Imagine a Day Without Water: ISE Releases Case Study Evaluating Better Water Conservation Strategies
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- Oct 24, 2019 11:05 am GMT
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Do better water conservation strategies exist for utilities to manage user demand—alternatives that are quick and low-cost to implement, more effective, and could even lower customer water bills for everyone?
As the Boston University Institute for Sustainable Energy (ISE) joins today’s national education campaign “Imagine a Day Without Water,” our just-released case study with New Braunfels Utilities (NBU) in Texas points to a new best practice, one that rethinks conventional, broader outreach programs: highly targeted water conservation efforts specifically geared toward top-consuming customers.
Key takeaways from New Braunfels:
- The top 1% of water users represent 27% of the total water demand, meaning water conservation programs focused on this group could be much more targeted, customized, and effective.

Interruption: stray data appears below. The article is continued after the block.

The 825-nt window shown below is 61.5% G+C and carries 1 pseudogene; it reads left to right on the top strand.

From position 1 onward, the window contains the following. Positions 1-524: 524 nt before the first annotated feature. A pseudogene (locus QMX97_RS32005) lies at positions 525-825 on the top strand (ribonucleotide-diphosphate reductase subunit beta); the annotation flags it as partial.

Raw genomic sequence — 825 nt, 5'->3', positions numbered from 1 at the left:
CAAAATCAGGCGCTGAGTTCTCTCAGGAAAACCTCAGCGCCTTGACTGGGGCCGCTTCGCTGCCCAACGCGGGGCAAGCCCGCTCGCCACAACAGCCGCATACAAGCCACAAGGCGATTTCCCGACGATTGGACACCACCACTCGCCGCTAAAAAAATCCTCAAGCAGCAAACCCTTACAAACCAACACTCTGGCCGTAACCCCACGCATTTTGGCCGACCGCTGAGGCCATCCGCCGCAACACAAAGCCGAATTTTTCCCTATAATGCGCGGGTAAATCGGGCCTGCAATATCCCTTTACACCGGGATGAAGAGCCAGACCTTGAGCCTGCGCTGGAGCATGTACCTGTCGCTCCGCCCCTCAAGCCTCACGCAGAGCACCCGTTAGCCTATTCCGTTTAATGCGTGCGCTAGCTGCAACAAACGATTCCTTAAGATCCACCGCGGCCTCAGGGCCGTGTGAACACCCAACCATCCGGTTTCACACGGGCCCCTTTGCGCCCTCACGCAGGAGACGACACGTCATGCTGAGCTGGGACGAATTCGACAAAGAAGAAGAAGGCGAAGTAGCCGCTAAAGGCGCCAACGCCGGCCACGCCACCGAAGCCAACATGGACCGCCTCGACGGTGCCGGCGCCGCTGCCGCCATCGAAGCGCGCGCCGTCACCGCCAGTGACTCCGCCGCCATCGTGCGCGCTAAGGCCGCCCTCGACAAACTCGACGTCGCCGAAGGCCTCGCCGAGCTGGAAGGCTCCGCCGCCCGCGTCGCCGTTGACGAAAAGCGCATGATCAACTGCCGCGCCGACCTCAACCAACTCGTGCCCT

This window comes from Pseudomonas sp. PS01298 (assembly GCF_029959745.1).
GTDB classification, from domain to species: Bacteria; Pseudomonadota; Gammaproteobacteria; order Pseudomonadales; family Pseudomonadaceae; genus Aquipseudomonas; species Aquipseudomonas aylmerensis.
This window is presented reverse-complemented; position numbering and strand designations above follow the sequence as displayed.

- Instead of asking tens of thousands of residential accounts to reduce water usage by 10%, ask a few hundred high-demand accounts to reduce water usage by 30% to achieve the same total reduction.
- These top consuming accounts not only make up a large portion of total water use, but also have the potential for large efficiency gains, e.g. commercial users who are also invested in reducing their costs from water usage.
With this in mind, ISE has outlined a utility-scale outreach program that pays for itself while achieving water-saving goals. It’s a win-win for the utility and customers, resulting in lower water bills and increased customer satisfaction, improved water conservation for growing populations, and deferred infrastructure upgrades.
Even better, this customized approach lays the groundwork for the water utility of the future by encouraging technology investments that would enable all customers to receive customized rebates and recommendations for water conservation.
Report authored by Michael Grinshpun, Jacqueline Ashmore, and Josef Benzaoui of the Boston University Institute for Sustainable Energy. The work was carried out as part of a broad initiative on One Water opportunities in Texas funded by the Cynthia and George Mitchell Foundation.